Habib, E. and Reed, D., 2013. Parametric uncertainty analysis of predictive models in Louisiana's 2012 Coastal Master Plan.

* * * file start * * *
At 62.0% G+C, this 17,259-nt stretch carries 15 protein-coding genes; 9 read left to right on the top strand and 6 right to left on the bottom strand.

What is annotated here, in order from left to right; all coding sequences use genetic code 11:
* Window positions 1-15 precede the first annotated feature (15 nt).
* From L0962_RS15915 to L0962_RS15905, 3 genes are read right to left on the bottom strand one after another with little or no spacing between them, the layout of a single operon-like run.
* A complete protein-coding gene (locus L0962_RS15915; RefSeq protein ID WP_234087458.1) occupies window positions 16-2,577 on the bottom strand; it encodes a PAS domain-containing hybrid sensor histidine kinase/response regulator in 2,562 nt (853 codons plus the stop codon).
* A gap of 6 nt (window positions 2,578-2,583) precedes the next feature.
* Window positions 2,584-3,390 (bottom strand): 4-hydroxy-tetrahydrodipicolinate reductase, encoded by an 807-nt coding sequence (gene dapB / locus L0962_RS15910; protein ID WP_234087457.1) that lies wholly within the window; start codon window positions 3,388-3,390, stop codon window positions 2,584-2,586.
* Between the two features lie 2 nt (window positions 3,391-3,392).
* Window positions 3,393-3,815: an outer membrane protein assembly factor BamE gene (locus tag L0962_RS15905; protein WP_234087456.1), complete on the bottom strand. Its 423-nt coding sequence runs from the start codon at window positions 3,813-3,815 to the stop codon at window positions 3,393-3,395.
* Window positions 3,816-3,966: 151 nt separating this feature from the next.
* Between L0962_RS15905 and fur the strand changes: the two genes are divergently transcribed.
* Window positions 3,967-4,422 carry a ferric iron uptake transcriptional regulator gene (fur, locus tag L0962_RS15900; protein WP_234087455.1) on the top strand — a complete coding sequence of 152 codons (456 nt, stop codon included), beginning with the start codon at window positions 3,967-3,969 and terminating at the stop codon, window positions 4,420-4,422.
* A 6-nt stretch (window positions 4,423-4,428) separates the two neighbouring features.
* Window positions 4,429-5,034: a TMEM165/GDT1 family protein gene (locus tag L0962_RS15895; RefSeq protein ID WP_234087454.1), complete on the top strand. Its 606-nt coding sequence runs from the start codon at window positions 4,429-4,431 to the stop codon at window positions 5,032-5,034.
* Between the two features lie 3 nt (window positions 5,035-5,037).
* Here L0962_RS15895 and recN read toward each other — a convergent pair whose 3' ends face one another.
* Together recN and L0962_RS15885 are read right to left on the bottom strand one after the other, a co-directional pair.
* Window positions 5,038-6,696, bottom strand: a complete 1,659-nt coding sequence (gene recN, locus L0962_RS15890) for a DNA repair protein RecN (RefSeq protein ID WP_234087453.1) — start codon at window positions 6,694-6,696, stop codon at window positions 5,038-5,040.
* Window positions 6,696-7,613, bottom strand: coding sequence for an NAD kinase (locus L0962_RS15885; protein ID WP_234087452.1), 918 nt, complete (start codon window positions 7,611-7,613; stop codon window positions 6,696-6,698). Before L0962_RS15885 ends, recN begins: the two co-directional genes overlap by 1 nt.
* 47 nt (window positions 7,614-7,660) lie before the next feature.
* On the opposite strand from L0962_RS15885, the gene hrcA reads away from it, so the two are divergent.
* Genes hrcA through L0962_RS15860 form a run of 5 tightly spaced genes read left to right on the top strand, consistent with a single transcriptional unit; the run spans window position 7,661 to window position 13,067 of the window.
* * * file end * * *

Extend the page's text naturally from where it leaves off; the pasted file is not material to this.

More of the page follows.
This study presents an assessment of uncertainty associated with the predictive models utilized in Louisiana's 2012 Coastal Master Plan. In this context, model uncertainty was defined as the deviation of model prediction from the actual ecosystem response to certain proposed projects. The focus is on parametric-related uncertainties, which are due to imperfect knowledge about parameters and relationships used within the models. Due to the large number of models used in the master plan, a reduced set of model parameters (34) was identified as the most uncertain. A limited sampling experiment was designed on the basis of stratified sampling from predefined simple probability distributions of the selected parameters. Two phases of analysis were conducted. The first phase focused on examining the impact of parameter uncertainties on model predictions and comparing such uncertainties with the predicted impacts of individual projects. The second phase focused on comparing model uncertainties in predicting the future-without-action conditions vs. a proposed draft version of the master plan. The study attempts to answer some key questions that are relevant for model development and planning and project selection aspects: How uncertain are the models in predicting changes in key ecosystem metrics? Does the uncertainty vary spatially across the coast and temporally into future years? How does parameter-induced uncertainties compare with those due to other exogenous large-scale drivers? How can the uncertainty analysis inform decisions? Finally, the paper discusses implications of uncertainties for using the models as prediction tools, and highlights critical data gaps and modeling development efforts needed for future analysis.